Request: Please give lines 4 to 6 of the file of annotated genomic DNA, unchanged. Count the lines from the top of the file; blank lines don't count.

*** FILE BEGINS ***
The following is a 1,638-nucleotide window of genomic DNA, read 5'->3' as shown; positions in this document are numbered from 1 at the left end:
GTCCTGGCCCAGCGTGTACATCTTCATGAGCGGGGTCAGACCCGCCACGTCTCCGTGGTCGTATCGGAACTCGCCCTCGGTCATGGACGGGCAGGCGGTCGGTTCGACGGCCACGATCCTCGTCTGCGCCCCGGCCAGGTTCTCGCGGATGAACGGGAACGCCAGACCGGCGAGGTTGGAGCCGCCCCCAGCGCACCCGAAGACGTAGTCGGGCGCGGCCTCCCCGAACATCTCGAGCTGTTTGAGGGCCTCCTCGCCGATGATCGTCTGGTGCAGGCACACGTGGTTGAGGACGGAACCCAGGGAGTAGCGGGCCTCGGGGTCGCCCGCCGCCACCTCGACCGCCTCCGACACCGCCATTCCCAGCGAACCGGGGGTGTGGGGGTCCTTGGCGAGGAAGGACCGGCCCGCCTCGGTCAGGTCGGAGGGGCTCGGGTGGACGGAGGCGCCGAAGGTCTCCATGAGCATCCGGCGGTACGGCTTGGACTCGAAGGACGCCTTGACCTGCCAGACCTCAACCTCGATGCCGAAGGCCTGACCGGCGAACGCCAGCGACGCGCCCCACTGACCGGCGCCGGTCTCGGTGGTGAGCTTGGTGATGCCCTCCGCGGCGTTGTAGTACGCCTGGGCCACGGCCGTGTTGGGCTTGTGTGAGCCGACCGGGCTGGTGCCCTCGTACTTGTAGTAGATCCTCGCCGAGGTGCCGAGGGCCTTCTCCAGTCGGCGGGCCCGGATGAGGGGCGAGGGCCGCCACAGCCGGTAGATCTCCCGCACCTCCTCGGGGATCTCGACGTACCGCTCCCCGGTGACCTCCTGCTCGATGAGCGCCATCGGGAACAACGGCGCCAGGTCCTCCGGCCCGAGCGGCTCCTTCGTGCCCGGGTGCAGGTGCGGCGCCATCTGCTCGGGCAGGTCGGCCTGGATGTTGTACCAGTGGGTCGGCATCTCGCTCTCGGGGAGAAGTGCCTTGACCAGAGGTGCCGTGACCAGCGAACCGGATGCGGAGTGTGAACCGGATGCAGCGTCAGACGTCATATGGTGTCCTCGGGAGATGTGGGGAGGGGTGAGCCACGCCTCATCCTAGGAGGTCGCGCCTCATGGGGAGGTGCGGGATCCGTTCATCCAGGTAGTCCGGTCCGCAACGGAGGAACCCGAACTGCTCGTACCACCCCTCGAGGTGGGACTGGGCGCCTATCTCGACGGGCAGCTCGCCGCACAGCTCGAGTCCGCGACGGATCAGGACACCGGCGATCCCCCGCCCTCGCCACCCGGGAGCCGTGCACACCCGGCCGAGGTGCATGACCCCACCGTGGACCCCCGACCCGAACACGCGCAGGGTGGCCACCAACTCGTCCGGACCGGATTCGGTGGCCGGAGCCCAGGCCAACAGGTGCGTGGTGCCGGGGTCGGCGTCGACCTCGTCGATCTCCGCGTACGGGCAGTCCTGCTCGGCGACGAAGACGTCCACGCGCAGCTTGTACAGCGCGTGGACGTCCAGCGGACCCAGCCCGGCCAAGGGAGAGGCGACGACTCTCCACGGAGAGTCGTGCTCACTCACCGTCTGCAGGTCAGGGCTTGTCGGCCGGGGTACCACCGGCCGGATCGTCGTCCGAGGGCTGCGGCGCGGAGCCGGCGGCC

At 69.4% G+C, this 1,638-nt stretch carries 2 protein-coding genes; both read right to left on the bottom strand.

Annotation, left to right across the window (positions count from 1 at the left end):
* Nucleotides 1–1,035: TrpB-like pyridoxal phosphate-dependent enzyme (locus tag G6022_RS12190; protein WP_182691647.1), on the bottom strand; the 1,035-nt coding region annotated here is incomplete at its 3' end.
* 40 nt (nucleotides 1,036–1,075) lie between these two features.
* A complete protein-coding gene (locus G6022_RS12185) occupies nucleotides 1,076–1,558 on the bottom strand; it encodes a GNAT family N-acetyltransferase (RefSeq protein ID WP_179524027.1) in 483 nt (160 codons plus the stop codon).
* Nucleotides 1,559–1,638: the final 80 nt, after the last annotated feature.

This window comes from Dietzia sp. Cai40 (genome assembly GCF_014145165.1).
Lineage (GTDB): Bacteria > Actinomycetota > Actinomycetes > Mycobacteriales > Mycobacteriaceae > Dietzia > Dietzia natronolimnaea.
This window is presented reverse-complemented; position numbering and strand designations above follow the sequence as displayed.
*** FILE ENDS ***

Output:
Annotation, left to right across the window (positions count from 1 at the left end):
* Nucleotides 1–1,035: TrpB-like pyridoxal phosphate-dependent enzyme (locus tag G6022_RS12190; protein WP_182691647.1), on the bottom strand; the 1,035-nt coding region annotated here is incomplete at its 3' end.
* 40 nt (nucleotides 1,036–1,075) lie between these two features.